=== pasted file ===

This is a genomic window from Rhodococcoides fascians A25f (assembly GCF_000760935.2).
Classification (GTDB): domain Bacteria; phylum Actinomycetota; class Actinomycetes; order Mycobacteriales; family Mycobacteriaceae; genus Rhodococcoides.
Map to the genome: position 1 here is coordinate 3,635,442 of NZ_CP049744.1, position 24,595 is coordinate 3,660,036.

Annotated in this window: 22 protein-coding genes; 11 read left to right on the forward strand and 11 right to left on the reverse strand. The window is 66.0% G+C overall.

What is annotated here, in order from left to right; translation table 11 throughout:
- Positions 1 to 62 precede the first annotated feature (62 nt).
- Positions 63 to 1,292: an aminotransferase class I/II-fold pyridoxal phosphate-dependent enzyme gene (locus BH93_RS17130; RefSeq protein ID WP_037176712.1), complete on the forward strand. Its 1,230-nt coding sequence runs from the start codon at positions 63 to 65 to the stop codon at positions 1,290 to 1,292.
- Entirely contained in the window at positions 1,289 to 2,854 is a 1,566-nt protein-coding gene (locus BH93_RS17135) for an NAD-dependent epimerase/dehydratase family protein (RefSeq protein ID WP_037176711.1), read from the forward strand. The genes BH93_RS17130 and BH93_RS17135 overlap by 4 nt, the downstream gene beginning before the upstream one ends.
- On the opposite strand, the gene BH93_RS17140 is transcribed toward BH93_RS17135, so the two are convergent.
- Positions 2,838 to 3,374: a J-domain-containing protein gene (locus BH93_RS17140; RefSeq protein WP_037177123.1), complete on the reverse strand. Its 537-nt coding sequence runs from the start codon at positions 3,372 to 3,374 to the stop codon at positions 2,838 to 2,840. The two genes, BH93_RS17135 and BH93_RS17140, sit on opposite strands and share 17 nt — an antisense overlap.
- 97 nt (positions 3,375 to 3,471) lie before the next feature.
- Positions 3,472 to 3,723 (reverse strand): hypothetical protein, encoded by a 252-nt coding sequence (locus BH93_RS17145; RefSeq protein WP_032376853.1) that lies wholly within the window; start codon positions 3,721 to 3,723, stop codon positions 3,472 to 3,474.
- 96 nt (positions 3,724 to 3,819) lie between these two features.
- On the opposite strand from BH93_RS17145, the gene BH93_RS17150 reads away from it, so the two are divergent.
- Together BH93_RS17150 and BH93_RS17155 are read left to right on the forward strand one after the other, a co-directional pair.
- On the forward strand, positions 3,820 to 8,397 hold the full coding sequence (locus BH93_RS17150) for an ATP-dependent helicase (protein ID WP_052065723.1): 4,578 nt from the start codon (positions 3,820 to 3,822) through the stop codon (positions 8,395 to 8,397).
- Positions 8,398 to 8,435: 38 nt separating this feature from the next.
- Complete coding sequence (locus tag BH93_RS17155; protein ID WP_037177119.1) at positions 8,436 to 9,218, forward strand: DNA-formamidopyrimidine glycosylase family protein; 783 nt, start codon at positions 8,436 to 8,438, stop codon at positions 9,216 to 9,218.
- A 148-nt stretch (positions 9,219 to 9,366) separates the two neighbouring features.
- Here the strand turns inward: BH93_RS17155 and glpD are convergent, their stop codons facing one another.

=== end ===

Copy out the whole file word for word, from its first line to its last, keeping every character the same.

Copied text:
This is a genomic window from Rhodococcoides fascians A25f (assembly GCF_000760935.2).
Classification (GTDB): domain Bacteria; phylum Actinomycetota; class Actinomycetes; order Mycobacteriales; family Mycobacteriaceae; genus Rhodococcoides.
Map to the genome: position 1 here is coordinate 3,635,442 of NZ_CP049744.1, position 24,595 is coordinate 3,660,036.

Annotated in this window: 22 protein-coding genes; 11 read left to right on the forward strand and 11 right to left on the reverse strand. The window is 66.0% G+C overall.

What is annotated here, in order from left to right; translation table 11 throughout:
- Positions 1 to 62 precede the first annotated feature (62 nt).
- Positions 63 to 1,292: an aminotransferase class I/II-fold pyridoxal phosphate-dependent enzyme gene (locus BH93_RS17130; RefSeq protein ID WP_037176712.1), complete on the forward strand. Its 1,230-nt coding sequence runs from the start codon at positions 63 to 65 to the stop codon at positions 1,290 to 1,292.
- Entirely contained in the window at positions 1,289 to 2,854 is a 1,566-nt protein-coding gene (locus BH93_RS17135) for an NAD-dependent epimerase/dehydratase family protein (RefSeq protein ID WP_037176711.1), read from the forward strand. The genes BH93_RS17130 and BH93_RS17135 overlap by 4 nt, the downstream gene beginning before the upstream one ends.
- On the opposite strand, the gene BH93_RS17140 is transcribed toward BH93_RS17135, so the two are convergent.
- Positions 2,838 to 3,374: a J-domain-containing protein gene (locus BH93_RS17140; RefSeq protein WP_037177123.1), complete on the reverse strand. Its 537-nt coding sequence runs from the start codon at positions 3,372 to 3,374 to the stop codon at positions 2,838 to 2,840. The two genes, BH93_RS17135 and BH93_RS17140, sit on opposite strands and share 17 nt — an antisense overlap.
- 97 nt (positions 3,375 to 3,471) lie before the next feature.
- Positions 3,472 to 3,723 (reverse strand): hypothetical protein, encoded by a 252-nt coding sequence (locus BH93_RS17145; RefSeq protein WP_032376853.1) that lies wholly within the window; start codon positions 3,721 to 3,723, stop codon positions 3,472 to 3,474.
- 96 nt (positions 3,724 to 3,819) lie between these two features.
- On the opposite strand from BH93_RS17145, the gene BH93_RS17150 reads away from it, so the two are divergent.
- Together BH93_RS17150 and BH93_RS17155 are read left to right on the forward strand one after the other, a co-directional pair.
- On the forward strand, positions 3,820 to 8,397 hold the full coding sequence (locus BH93_RS17150) for an ATP-dependent helicase (protein ID WP_052065723.1): 4,578 nt from the start codon (positions 3,820 to 3,822) through the stop codon (positions 8,395 to 8,397).
- Positions 8,398 to 8,435: 38 nt separating this feature from the next.
- Complete coding sequence (locus tag BH93_RS17155; protein ID WP_037177119.1) at positions 8,436 to 9,218, forward strand: DNA-formamidopyrimidine glycosylase family protein; 783 nt, start codon at positions 8,436 to 8,438, stop codon at positions 9,216 to 9,218.
- A 148-nt stretch (positions 9,219 to 9,366) separates the two neighbouring features.
- Here the strand turns inward: BH93_RS17155 and glpD are convergent, their stop codons facing one another.